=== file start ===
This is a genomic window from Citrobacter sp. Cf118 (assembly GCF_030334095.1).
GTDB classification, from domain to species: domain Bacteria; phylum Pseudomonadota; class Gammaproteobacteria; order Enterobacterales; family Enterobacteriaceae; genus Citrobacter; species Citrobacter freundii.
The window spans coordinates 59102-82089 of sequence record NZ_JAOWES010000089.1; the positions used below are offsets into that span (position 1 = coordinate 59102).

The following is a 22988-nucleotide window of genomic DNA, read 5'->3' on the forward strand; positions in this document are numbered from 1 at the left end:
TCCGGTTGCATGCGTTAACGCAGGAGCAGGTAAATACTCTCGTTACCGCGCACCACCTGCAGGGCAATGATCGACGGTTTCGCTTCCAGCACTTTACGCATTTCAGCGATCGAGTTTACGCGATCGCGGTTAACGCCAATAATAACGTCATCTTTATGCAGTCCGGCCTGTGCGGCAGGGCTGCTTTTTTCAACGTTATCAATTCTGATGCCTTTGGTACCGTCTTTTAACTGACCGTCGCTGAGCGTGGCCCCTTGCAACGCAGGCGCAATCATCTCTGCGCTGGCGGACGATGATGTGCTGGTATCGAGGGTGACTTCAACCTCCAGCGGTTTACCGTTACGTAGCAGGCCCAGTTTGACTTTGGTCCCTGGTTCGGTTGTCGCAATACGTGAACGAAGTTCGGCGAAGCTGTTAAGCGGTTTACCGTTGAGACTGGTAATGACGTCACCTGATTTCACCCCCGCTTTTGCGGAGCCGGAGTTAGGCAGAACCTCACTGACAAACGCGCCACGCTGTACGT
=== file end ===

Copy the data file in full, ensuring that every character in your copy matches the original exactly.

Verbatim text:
This is a genomic window from Citrobacter sp. Cf118 (assembly GCF_030334095.1).
GTDB classification, from domain to species: domain Bacteria; phylum Pseudomonadota; class Gammaproteobacteria; order Enterobacterales; family Enterobacteriaceae; genus Citrobacter; species Citrobacter freundii.
The window spans coordinates 59102-82089 of sequence record NZ_JAOWES010000089.1; the positions used below are offsets into that span (position 1 = coordinate 59102).

The following is a 22988-nucleotide window of genomic DNA, read 5'->3' on the forward strand; positions in this document are numbered from 1 at the left end:
TCCGGTTGCATGCGTTAACGCAGGAGCAGGTAAATACTCTCGTTACCGCGCACCACCTGCAGGGCAATGATCGACGGTTTCGCTTCCAGCACTTTACGCATTTCAGCGATCGAGTTTACGCGATCGCGGTTAACGCCAATAATAACGTCATCTTTATGCAGTCCGGCCTGTGCGGCAGGGCTGCTTTTTTCAACGTTATCAATTCTGATGCCTTTGGTACCGTCTTTTAACTGACCGTCGCTGAGCGTGGCCCCTTGCAACGCAGGCGCAATCATCTCTGCGCTGGCGGACGATGATGTGCTGGTATCGAGGGTGACTTCAACCTCCAGCGGTTTACCGTTACGTAGCAGGCCCAGTTTGACTTTGGTCCCTGGTTCGGTTGTCGCAATACGTGAACGAAGTTCGGCGAAGCTGTTAAGCGGTTTACCGTTGAGACTGGTAATGACGTCACCTGATTTCACCCCCGCTTTTGCGGAGCCGGAGTTAGGCAGAACCTCACTGACAAACGCGCCACGCTGTACGT